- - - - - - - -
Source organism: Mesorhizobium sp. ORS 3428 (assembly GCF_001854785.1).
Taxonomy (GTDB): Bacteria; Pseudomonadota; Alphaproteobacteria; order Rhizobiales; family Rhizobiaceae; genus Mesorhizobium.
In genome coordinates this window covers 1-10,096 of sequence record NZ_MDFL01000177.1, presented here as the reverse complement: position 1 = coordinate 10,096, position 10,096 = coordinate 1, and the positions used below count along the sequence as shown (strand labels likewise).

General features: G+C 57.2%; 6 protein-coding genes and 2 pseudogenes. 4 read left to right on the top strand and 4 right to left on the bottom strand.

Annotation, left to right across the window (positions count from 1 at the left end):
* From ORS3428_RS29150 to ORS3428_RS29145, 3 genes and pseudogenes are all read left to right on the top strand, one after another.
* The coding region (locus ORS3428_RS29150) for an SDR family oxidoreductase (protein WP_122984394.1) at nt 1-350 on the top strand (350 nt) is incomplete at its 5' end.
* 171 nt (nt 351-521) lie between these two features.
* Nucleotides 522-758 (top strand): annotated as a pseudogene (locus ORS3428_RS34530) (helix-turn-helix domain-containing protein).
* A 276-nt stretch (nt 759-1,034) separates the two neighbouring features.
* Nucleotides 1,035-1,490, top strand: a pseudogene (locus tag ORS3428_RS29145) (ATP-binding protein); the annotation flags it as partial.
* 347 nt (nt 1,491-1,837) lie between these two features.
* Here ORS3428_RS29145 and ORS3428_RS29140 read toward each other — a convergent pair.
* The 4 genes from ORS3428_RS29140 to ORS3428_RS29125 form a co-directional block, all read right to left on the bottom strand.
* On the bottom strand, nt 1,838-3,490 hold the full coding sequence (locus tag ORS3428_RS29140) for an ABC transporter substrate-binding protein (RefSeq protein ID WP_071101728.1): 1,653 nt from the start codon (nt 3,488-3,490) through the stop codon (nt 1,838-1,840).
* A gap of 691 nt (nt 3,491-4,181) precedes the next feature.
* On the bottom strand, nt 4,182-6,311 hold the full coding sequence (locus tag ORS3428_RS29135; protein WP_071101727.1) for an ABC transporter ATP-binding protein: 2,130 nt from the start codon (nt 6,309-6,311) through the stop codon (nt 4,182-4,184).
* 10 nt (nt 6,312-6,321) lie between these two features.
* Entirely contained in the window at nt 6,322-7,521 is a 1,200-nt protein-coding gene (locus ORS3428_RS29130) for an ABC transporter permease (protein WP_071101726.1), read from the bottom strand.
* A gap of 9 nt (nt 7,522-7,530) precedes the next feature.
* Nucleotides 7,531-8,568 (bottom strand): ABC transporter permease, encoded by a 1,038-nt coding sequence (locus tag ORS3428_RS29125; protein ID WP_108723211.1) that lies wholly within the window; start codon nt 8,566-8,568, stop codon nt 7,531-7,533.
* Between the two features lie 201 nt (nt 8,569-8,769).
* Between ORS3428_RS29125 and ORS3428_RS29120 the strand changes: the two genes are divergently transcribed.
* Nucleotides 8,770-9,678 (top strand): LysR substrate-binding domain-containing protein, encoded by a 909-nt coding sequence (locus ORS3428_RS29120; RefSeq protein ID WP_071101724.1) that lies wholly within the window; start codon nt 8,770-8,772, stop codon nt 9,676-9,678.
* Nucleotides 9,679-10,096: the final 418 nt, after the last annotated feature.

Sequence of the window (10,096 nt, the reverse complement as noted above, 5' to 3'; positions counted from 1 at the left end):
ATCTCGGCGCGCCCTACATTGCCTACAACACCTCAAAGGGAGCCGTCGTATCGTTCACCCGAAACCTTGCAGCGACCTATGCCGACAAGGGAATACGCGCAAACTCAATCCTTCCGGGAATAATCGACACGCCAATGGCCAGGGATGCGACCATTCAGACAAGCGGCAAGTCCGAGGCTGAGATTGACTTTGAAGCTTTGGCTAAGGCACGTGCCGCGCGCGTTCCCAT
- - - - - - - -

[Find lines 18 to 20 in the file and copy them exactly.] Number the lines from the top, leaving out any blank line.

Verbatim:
* 10 nt (nt 6,312-6,321) lie between these two features.
* Entirely contained in the window at nt 6,322-7,521 is a 1,200-nt protein-coding gene (locus ORS3428_RS29130) for an ABC transporter permease (protein WP_071101726.1), read from the bottom strand.
* A gap of 9 nt (nt 7,522-7,530) precedes the next feature.